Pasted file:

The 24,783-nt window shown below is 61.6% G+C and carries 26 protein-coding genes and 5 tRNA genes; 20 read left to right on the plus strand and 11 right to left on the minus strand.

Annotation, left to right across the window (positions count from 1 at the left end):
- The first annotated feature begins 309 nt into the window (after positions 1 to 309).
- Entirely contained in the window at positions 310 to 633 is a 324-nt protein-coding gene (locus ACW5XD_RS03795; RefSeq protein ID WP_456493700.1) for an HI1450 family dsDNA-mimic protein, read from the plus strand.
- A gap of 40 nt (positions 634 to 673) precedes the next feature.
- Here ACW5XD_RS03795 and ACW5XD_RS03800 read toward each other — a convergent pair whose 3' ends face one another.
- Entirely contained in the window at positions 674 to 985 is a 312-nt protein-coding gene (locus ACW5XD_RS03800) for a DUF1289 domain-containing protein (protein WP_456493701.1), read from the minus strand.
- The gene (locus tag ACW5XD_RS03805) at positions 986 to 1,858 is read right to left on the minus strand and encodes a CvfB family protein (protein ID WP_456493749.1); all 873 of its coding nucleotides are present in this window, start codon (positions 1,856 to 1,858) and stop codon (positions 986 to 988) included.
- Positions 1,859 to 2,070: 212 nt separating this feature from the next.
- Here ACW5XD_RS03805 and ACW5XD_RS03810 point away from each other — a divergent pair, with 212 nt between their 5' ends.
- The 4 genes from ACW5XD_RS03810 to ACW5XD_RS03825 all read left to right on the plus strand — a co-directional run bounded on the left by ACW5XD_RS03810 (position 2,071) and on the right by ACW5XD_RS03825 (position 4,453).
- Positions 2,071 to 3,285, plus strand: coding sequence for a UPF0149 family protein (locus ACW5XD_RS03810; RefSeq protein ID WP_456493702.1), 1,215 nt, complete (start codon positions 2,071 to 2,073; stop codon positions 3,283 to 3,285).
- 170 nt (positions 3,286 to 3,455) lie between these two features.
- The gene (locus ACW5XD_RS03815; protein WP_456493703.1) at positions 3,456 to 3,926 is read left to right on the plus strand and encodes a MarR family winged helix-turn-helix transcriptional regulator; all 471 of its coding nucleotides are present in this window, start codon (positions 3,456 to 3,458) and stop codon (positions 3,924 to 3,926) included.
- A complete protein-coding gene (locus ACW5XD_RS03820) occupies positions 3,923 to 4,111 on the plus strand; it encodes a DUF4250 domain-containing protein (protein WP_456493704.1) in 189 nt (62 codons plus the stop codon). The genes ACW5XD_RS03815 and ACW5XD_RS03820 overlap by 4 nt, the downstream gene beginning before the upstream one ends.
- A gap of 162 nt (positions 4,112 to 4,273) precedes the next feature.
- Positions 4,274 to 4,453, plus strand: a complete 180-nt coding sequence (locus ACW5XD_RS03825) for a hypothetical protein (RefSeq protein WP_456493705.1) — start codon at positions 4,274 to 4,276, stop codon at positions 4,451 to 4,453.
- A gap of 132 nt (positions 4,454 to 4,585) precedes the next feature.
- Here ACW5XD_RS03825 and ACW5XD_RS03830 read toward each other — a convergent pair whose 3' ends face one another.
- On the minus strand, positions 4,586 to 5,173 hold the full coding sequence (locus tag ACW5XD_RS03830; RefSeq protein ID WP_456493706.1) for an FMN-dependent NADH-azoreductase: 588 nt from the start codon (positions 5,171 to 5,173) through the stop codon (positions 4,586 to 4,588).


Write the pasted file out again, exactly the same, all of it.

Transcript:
The 24,783-nt window shown below is 61.6% G+C and carries 26 protein-coding genes and 5 tRNA genes; 20 read left to right on the plus strand and 11 right to left on the minus strand.

Annotation, left to right across the window (positions count from 1 at the left end):
- The first annotated feature begins 309 nt into the window (after positions 1 to 309).
- Entirely contained in the window at positions 310 to 633 is a 324-nt protein-coding gene (locus ACW5XD_RS03795; RefSeq protein ID WP_456493700.1) for an HI1450 family dsDNA-mimic protein, read from the plus strand.
- A gap of 40 nt (positions 634 to 673) precedes the next feature.
- Here ACW5XD_RS03795 and ACW5XD_RS03800 read toward each other — a convergent pair whose 3' ends face one another.
- Entirely contained in the window at positions 674 to 985 is a 312-nt protein-coding gene (locus ACW5XD_RS03800) for a DUF1289 domain-containing protein (protein WP_456493701.1), read from the minus strand.
- The gene (locus tag ACW5XD_RS03805) at positions 986 to 1,858 is read right to left on the minus strand and encodes a CvfB family protein (protein ID WP_456493749.1); all 873 of its coding nucleotides are present in this window, start codon (positions 1,856 to 1,858) and stop codon (positions 986 to 988) included.
- Positions 1,859 to 2,070: 212 nt separating this feature from the next.
- Here ACW5XD_RS03805 and ACW5XD_RS03810 point away from each other — a divergent pair, with 212 nt between their 5' ends.
- The 4 genes from ACW5XD_RS03810 to ACW5XD_RS03825 all read left to right on the plus strand — a co-directional run bounded on the left by ACW5XD_RS03810 (position 2,071) and on the right by ACW5XD_RS03825 (position 4,453).
- Positions 2,071 to 3,285, plus strand: coding sequence for a UPF0149 family protein (locus ACW5XD_RS03810; RefSeq protein ID WP_456493702.1), 1,215 nt, complete (start codon positions 2,071 to 2,073; stop codon positions 3,283 to 3,285).
- 170 nt (positions 3,286 to 3,455) lie between these two features.
- The gene (locus ACW5XD_RS03815; protein WP_456493703.1) at positions 3,456 to 3,926 is read left to right on the plus strand and encodes a MarR family winged helix-turn-helix transcriptional regulator; all 471 of its coding nucleotides are present in this window, start codon (positions 3,456 to 3,458) and stop codon (positions 3,924 to 3,926) included.
- A complete protein-coding gene (locus ACW5XD_RS03820) occupies positions 3,923 to 4,111 on the plus strand; it encodes a DUF4250 domain-containing protein (protein WP_456493704.1) in 189 nt (62 codons plus the stop codon). The genes ACW5XD_RS03815 and ACW5XD_RS03820 overlap by 4 nt, the downstream gene beginning before the upstream one ends.
- A gap of 162 nt (positions 4,112 to 4,273) precedes the next feature.
- Positions 4,274 to 4,453, plus strand: a complete 180-nt coding sequence (locus ACW5XD_RS03825) for a hypothetical protein (RefSeq protein WP_456493705.1) — start codon at positions 4,274 to 4,276, stop codon at positions 4,451 to 4,453.
- A gap of 132 nt (positions 4,454 to 4,585) precedes the next feature.
- Here ACW5XD_RS03825 and ACW5XD_RS03830 read toward each other — a convergent pair whose 3' ends face one another.
- On the minus strand, positions 4,586 to 5,173 hold the full coding sequence (locus tag ACW5XD_RS03830; RefSeq protein ID WP_456493706.1) for an FMN-dependent NADH-azoreductase: 588 nt from the start codon (positions 5,171 to 5,173) through the stop codon (positions 4,586 to 4,588).